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Analyzing SPI driver performance on the Raspberry Pi

21 Mar 2017

These are notes from some performance tests I was doing with a Raspberry Pi 3 and a SPI connected MCP3008 ADC.

The MCP3008 is an 8-channel, 10-bit ADC chip.

The MCP3008 does not do simultaneous reads, so for these tests I am only reading from one channel. Reading from multiple channels scales linearly as expected.

From the datasheet, the maximum SPI clock rate is 3.6 MHz when running at 5V which is what I’ll be doing. If you power the device at 3.3V, you are limited to a clock rate of 1 MHz.

The device requires 18 clocks per data sample 8 clocks for addressing and setup and 10 clocks for the data.

This gives us the maximum theoretical sample rate from the datasheet

3.6 MHz / 18 = 200k samples per second

But that’s not realistic in practice using a Raspberry Pi running Linux.

The RPi SPI driver only works on 8 bit bytes.

From drivers/spi/spi-bcm2835.c

719         master->mode_bits = BCM2835_SPI_MODE_BITS;
720         master->bits_per_word_mask = SPI_BPW_MASK(8);
721         master->num_chipselect = 3;

That means the minimum clocks for a read of the device is going to be 24 not 18.

This brings theoretical maximum down to

3.6 MHz / 24 = 150k samples per second

There is a fixed one clock delay between bytes in the RPi SPI driver.

It’s noted here in drivers/spi/spi-bcm2835.c

576         /* calculate the estimated time in us the transfer runs */
577         xfer_time_us = (unsigned long long)tfr->len
578                 * 9 /* clocks/byte - SPI-HW waits 1 clock after each byte */
579                 * 1000000;
580         do_div(xfer_time_us, spi_used_hz);

And it’s obvious when you view the transactions with an oscilloscope.

I’m not sure if this applies to the last byte in a transfer, so not sure if I should adjust by 26 or 27, but I’ll go with the lower.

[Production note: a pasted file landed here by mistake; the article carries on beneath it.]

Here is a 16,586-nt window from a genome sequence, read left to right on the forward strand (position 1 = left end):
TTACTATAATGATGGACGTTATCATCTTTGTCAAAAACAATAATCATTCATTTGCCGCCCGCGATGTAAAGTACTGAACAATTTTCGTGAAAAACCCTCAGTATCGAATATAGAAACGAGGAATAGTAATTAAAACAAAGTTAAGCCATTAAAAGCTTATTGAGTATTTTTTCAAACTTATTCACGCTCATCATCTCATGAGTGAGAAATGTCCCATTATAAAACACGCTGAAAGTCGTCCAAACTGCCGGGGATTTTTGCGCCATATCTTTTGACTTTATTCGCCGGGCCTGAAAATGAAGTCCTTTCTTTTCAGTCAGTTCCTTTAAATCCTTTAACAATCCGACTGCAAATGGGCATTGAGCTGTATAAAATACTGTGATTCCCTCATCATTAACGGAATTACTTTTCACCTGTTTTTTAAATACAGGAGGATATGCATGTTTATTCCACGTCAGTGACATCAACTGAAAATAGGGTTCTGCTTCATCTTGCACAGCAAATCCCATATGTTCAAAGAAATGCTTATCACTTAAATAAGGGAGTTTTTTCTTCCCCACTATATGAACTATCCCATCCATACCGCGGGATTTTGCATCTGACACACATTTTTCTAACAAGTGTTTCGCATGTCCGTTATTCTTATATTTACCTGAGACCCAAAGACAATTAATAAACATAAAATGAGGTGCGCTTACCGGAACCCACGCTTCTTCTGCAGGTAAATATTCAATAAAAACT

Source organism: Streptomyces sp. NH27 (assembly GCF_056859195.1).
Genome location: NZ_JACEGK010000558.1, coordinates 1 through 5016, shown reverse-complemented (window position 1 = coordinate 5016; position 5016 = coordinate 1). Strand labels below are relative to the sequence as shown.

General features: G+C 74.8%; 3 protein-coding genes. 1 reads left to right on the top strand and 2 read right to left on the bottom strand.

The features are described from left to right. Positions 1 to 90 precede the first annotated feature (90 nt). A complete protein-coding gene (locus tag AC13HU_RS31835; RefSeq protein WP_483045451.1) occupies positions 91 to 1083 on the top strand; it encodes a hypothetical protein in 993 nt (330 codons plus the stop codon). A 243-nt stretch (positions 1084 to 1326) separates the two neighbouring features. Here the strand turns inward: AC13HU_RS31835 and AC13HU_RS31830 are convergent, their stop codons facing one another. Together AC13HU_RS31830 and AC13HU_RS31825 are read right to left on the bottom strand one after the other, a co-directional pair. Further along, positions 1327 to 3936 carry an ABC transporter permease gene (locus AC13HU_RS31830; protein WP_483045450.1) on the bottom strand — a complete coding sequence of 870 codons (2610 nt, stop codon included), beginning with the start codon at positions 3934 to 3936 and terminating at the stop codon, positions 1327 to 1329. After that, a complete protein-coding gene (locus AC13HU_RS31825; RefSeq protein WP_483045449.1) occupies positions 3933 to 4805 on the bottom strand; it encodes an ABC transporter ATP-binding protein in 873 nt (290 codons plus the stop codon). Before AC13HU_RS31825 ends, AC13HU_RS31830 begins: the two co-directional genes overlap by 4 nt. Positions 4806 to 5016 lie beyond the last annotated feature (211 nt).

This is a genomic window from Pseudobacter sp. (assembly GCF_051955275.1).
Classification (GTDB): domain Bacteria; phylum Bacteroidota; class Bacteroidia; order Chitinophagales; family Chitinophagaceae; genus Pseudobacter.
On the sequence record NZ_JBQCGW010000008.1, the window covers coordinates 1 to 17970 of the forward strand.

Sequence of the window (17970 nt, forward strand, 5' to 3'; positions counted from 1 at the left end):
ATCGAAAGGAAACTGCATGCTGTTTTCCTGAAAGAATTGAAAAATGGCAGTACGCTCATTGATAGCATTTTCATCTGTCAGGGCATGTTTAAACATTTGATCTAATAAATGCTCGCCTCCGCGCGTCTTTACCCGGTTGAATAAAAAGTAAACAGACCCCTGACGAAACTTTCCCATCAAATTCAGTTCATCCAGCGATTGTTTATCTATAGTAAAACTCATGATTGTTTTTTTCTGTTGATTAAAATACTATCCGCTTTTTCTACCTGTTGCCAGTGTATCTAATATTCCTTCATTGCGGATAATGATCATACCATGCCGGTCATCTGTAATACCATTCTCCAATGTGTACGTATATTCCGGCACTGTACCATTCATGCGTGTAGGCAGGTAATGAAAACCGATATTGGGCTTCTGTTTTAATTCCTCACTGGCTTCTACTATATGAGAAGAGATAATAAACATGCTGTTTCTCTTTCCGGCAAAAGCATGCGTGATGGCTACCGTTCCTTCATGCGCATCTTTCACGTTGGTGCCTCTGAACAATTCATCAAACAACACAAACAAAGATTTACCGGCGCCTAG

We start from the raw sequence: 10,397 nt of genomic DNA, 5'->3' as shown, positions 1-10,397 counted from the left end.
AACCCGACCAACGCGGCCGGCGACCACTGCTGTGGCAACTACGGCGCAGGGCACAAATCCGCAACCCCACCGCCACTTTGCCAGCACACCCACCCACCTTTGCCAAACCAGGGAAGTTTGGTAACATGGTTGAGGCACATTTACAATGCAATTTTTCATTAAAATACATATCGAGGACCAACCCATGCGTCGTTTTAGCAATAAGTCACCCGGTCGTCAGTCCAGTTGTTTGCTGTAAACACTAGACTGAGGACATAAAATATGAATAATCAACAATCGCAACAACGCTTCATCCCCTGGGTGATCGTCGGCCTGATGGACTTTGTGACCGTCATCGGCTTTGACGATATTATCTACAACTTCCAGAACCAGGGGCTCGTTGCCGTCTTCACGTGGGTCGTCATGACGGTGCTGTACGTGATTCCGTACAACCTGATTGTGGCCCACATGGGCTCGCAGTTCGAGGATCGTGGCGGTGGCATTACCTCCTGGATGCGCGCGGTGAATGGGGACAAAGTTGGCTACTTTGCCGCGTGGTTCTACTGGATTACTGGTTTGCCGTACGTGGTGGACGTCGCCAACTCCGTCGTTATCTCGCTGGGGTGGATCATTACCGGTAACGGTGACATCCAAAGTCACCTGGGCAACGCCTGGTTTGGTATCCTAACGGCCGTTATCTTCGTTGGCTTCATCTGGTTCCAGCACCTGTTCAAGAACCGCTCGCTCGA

This is the new theoretical maximum sample rate

3.6 MHz / 26 = 138.5K samples per second

For use later

1 transaction = 1 / 138.5k = ~7.2 us

There is also a measurable time between CS selection and the first SPI clock and again a delay between the last SPI clock and CS deselected.

I am measuring 1.6 us for the start and 0.4 us for the end so a total of 2.0 us.

So transactions are really 9.2 us.

There is system processing time between transactions, time when there is nothing happening on the SPI bus.

There are two parts to this which I’m giving names

  1. Context Switching Delay between userland ioctl() calls

  2. Transaction Delay between multiple reads in a single spidev transaction

A little analysis of both.

Context Switching Delay

There is a delay between CS deselected from the last read to CS selection of the next read.

This the cost for making each spidev ioctl() call.

Here I am accounting for

  1. the context switching from userland to kernel
  2. any copying of memory from user to kernel buffs
  3. activation of the driver thread that does the actual work
  4. any processing of the data by the user

I eliminated the part that is fully under user control (4) by never looking at the data.

The test program I’m using is here mcp3008-speedtest. It is only for testing system throughput.

With that code running, the Context Switching Delay measured with a scope is around 5 us.

Transaction Delay.

The MCP3008 device requires a CS line transition to initiate a new conversion.

If you bunch multiple transactions into one batch sent to spidev, then you have to set the cs_change property to 1 or the CS line won’t transition and the ADC won’t run for the subsequent reads. You’ll just get zeros for all but the first read.

With the default SPI driver that CS line toggling costs at least 10 us for each toggle, because of this code in the kernel spi.c

diff --git a/drivers/spi/spi.c b/drivers/spi/spi.c
index dee1cb8..6e40f2e 100644
--- a/drivers/spi/spi.c
+++ b/drivers/spi/spi.c
@@ -989,7 +989,6 @@ static int spi_transfer_one_message(struct spi_master *master,
                                keep_cs = true;
                        } else {
                                spi_set_cs(msg->spi, false);
-                               udelay(10);
                                spi_set_cs(msg->spi, true);

The removal of that udelay(10) is my optimization explained later.

Transaction Delay is ~10 us.